Wesley, you write that Kevorkian’s more important place in contemporary history was “as a dark mirror that reflected how powerful the avoidance of suffering has become as a driving force in society.” I’ll give you the “dark mirror.” Kevorkian was a very odd bird indeed, but count me less convinced than you about the importance that “society” (at least the politicians that presume to represent it) really attaches to the avoidance (more accurately, alleviation) of suffering. From the excesses of the government’s war against painkillers to the almost unsurmountable obstacles that the state places in the way of a terminally ill individual who wishes to end it all but (due to physical impairment) is unable to do so, at least some of the evidence would appear to suggest something rather different.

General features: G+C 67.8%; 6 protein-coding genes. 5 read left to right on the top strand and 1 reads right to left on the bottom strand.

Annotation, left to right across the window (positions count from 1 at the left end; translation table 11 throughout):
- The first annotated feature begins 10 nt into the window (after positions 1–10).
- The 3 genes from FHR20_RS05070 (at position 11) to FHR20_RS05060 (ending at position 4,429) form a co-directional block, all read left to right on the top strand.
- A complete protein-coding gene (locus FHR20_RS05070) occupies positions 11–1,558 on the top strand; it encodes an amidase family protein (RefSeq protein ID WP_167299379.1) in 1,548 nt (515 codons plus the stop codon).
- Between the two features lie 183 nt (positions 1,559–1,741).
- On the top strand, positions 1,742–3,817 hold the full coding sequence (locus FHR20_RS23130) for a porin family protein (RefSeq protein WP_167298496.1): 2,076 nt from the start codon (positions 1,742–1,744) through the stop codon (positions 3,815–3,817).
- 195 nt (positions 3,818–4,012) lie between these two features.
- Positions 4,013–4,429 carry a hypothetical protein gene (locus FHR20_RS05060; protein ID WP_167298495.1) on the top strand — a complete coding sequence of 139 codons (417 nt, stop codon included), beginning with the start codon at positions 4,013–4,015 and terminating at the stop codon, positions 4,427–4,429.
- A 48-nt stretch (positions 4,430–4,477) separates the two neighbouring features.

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To understand the American gun-control debate, you have to understand the fundamentally different starting positions of the two sides. Among conservatives, there is the broad belief that the right to own a weapon for self-defense is every bit as inherent and unalienable as the right to speak freely or practice ... Read More
The Marvel Cinematic Universe (MCU) first infantilizes its audience, then banalizes it, and, finally, controls it through marketing. This commercial strategy, geared toward adolescents of all ages, resembles the Democratic party’s political manipulation of black Americans, targeting that audience through its ... Read More